I must lose myself in action, lest I wither in despair.

Alfred Lord Tennyson (by George Frederic Watts; Public Domain)

I admit it, I much prefer happy, uplifting quotes. But more importantly, I prefer quotes that can help someone with what they are going through. Not only does this very brief quote by Tennyson remind us that grief, despair, and depression afflicted even the most famous people in history (in fact, these dark forces generally helped shape who they would become), it also gives us a clear pathway out of the shadows. No matter how dark of a time we might be going through, we still have the mental capacity to choose where we would like to be, and define what actual steps it will take to get there. When our mind wants to focus on the darkness, let us recognize this condition and lose ourselves in the actions needed to move forward. It is amazing how this simple step will make the melancholy abate.

—Mike Hazell

Eliot on Perspective

People to whom nothing has ever happened cannot understand the unimportance of events.

T.S. Eliot (Image Licensed)

There are certain people and certain things in life which are anathema to one’s happiness and success. They need to be recognized, and then cut from one’s life to the greatest possible degree. Personal and spiritual growth and development is the aim, so why would we willingly carry inhibitors with us on our journey?

Mike Hazell (Image Licensed)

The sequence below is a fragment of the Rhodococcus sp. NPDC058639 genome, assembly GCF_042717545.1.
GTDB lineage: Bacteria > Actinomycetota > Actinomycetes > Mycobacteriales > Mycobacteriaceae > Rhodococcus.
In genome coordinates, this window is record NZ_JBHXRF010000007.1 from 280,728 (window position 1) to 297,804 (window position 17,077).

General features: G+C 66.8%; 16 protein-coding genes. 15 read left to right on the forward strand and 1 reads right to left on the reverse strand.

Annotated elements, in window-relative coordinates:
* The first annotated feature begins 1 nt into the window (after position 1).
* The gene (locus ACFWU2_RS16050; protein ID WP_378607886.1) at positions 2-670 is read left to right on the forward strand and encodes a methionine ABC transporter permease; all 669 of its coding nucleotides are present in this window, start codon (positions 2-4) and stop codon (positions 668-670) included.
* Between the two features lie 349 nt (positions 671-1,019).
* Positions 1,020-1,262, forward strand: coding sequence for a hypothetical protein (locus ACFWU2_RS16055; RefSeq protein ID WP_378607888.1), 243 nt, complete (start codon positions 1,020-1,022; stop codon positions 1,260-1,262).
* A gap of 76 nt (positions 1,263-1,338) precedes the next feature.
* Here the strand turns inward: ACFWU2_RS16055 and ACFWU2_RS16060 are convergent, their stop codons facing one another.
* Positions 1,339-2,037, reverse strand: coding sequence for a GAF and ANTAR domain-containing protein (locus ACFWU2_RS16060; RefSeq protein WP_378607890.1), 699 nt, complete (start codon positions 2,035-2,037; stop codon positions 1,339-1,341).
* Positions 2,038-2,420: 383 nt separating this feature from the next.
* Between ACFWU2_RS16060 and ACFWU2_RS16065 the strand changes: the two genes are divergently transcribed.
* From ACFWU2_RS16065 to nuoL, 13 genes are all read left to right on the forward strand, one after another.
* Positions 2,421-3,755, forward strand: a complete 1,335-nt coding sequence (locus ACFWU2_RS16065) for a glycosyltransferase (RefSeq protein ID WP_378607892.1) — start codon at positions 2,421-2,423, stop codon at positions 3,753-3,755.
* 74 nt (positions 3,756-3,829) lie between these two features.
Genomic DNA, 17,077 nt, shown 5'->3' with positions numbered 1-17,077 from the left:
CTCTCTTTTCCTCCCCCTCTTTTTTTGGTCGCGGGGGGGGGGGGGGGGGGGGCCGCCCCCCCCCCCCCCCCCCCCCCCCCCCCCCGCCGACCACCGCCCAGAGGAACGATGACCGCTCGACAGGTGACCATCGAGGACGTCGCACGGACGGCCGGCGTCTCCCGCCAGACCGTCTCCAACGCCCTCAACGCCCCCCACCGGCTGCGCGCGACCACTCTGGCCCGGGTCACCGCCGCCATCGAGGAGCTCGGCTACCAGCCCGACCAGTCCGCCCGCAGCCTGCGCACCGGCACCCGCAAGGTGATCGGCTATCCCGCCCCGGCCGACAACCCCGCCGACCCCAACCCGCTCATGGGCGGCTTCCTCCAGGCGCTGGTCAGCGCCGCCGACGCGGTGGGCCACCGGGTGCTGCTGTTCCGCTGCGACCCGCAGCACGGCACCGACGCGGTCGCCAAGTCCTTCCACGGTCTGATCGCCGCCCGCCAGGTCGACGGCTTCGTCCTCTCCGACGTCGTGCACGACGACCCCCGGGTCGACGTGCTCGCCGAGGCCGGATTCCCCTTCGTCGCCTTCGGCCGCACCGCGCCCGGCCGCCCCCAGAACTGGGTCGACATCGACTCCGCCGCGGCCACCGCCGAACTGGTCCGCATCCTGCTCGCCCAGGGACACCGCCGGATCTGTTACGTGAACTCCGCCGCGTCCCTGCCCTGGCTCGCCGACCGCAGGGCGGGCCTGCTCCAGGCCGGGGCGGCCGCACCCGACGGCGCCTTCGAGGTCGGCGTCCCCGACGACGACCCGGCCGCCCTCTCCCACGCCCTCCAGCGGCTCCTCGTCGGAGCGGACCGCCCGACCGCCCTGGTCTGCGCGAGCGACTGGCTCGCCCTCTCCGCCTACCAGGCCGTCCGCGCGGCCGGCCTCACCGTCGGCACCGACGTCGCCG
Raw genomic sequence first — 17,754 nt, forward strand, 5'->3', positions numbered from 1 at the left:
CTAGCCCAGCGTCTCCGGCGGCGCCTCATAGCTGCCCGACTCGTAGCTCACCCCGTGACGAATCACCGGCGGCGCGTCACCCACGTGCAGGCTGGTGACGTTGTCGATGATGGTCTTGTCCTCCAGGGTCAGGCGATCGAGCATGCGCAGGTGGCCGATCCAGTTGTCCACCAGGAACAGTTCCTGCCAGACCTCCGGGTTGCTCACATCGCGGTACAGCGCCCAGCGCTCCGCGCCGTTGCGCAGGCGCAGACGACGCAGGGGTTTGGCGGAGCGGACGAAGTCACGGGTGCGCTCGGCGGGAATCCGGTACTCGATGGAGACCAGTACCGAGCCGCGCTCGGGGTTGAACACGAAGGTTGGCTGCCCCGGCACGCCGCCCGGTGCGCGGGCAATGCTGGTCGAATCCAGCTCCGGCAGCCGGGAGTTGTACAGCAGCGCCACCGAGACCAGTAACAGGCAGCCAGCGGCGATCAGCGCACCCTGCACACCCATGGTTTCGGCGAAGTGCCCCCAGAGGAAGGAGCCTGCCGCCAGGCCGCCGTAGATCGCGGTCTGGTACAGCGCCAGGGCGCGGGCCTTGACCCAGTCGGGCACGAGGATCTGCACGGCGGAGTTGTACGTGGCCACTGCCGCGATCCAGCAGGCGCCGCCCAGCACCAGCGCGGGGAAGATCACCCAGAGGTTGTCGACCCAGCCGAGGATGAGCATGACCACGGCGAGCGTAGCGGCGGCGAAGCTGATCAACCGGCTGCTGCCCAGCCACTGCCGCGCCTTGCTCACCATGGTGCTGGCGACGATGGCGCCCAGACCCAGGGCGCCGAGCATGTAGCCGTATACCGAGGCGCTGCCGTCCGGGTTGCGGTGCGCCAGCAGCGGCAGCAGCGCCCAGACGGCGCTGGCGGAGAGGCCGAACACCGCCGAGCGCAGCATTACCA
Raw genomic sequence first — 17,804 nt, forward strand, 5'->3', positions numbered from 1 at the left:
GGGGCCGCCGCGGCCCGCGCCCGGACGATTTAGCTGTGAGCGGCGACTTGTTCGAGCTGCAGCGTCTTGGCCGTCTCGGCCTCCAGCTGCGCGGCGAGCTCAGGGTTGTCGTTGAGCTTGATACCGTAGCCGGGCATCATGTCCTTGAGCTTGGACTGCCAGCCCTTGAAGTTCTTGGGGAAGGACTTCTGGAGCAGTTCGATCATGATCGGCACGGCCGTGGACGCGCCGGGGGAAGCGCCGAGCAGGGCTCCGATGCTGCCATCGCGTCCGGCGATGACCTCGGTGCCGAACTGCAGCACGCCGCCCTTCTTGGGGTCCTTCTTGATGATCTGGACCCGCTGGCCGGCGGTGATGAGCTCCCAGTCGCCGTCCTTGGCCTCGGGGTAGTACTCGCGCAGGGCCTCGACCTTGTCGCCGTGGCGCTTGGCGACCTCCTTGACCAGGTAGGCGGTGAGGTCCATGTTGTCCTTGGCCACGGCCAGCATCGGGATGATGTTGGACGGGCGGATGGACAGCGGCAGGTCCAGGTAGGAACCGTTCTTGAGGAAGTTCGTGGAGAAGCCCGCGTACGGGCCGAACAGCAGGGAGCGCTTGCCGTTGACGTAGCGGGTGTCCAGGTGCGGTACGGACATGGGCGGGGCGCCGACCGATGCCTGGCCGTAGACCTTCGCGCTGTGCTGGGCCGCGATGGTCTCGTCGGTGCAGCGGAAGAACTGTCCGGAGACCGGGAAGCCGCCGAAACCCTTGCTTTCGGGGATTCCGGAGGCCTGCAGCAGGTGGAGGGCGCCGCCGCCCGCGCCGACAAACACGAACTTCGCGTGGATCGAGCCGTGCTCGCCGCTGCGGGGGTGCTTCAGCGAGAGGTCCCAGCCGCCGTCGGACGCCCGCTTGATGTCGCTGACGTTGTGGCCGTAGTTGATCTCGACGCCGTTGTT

Humor Friday

The backdrop: Senator Henry Clay of Kentucky desperately wanted to become the nominee and win the presidential election of 1840. In an effort to appease both sides on the issue of slavery, he sang two songs on the subject depending on his crowd of listeners. On 07 Feb 1839, on the floor of the US Senate, in a speech geared to garner favor with pro-slavery Southerners, Clay proclaimed, “I would rather be right than be president!” To which Speaker of the House Thomas Brackett Reed famously quipped to the senator:

The gentleman need not trouble himself. He’ll never be either.

—Thomas Brackett Reed (by Mathew Brady; Public Domain)

In order to have an enemy, one must be somebody. One must be a force before they can be resisted by another force. A malicious enemy is better than an aloof friend. 

Madame Sophie Swetchine (pron “SVYEE-chen”; Public Domain)

(Madame Swetchine was a Russian mystic who converted to Catholicism in 1815 and, as a result, was forced to emigrate to Paris.) 

If you ask me which is the real hereditary sin of human nature, do you imagine I shall answer pride, or luxury, or ambition, or egotism? No; I shall answer indolence. Who conquers indolence will conquer all the rest. Indeed, all good principles must stagnate without mental activity. 

Johann Georg Ritter von Zimmermann (Public Domain)

You will find it less easy to uproot faults than to choke them by gaining virtues. Do not think of your faults, still less of others’ faults. In every person who comes near you look for what is good and strong; honor that; try to imitate it, and your faults will drop off like dead leaves when their time comes. 

John Ruskin (1863, by W. & D. Downey; Public Domain)